A NEW generation of hidden speed cameras is to begin appearing on French motorways in a bid to stop drivers suddenly braking to avoid being caught.
Prime Minister François Fillon has announced that 800 extra radars will be installed on roadsides by 2012 - and they will be more difficult to spot.
Warning signs will be placed between one and two kilometres ahead of each new camera, instead of 400 metres at present. The government hopes this will encourage drivers to keep their speed down over a longer distance instead of suddenly slowing down and speeding back up again.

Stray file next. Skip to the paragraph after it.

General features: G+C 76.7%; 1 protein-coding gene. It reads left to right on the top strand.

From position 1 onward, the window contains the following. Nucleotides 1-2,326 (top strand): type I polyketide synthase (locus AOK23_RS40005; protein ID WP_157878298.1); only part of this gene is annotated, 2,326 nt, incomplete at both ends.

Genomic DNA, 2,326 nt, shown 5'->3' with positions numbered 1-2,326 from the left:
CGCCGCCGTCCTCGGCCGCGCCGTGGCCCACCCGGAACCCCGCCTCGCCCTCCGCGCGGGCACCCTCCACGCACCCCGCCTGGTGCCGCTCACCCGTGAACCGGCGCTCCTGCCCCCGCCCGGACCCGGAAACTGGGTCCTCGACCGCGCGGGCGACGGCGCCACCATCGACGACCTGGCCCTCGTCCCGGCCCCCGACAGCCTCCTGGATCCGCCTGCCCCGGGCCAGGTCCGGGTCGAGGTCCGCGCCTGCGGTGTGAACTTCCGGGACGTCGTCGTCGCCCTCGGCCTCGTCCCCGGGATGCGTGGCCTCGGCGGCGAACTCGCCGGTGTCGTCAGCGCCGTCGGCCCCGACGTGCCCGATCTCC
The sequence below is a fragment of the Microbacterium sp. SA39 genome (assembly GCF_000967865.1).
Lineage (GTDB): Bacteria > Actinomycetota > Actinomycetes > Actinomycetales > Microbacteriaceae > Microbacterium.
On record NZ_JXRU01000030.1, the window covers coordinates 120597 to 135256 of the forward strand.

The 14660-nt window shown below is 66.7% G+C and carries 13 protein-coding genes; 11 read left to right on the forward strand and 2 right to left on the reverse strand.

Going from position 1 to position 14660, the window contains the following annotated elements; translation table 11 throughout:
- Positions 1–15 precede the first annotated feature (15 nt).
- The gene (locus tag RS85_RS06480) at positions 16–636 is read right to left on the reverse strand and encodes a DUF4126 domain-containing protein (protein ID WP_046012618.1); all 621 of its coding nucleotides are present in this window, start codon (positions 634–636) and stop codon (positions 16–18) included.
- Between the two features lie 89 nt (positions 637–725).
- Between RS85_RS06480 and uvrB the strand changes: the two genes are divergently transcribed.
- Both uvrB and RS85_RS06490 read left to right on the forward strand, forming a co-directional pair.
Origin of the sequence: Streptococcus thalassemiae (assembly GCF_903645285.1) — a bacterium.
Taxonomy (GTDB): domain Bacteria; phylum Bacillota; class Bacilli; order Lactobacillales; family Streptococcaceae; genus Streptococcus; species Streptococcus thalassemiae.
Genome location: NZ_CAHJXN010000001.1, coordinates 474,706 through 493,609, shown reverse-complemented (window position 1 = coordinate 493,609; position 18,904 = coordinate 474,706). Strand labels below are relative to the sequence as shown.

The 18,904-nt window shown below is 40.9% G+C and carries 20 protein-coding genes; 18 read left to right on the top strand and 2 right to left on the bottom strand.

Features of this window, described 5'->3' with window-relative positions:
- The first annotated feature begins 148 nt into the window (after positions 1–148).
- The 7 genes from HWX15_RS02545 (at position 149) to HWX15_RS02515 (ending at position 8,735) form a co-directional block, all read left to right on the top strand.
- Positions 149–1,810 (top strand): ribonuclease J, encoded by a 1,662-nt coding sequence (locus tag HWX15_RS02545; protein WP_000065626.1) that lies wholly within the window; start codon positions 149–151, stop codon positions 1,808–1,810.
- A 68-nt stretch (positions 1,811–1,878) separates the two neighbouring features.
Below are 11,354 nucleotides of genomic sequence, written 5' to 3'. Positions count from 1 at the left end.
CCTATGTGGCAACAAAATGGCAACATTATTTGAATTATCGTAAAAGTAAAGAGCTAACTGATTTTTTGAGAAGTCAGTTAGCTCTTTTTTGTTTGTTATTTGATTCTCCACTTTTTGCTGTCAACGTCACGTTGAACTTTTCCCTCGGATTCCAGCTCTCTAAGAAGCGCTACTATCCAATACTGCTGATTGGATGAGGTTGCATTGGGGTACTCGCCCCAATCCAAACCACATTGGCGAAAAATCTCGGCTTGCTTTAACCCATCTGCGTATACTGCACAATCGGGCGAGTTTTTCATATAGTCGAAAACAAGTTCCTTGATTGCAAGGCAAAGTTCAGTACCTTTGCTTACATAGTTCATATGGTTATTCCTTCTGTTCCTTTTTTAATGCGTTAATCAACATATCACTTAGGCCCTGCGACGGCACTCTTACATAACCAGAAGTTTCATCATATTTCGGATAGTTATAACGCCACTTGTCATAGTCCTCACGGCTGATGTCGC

Mr Fillon also confirmed the introduction of a new type of camera which measures a vehicle's speed over a long distance and takes the average.
The devices have been tested on the A10 in Orleans since 2003 and road safety campaigners say they will help cut road deaths.
Other measures announced yesterday include 1,800 extra electronic breathalyzers in police cars and a €135 fine for scooter owners who make modifications to their vehicle to allow it to exceed the legal speed limit.
Drink-drivers and any motorist caught without a valid licence or insurance face having their car taken away from them on the spot and impounded for up to seven days.
Last year almost 4,300 people were killed on French roads - down by 0.3% on the 2008 figure.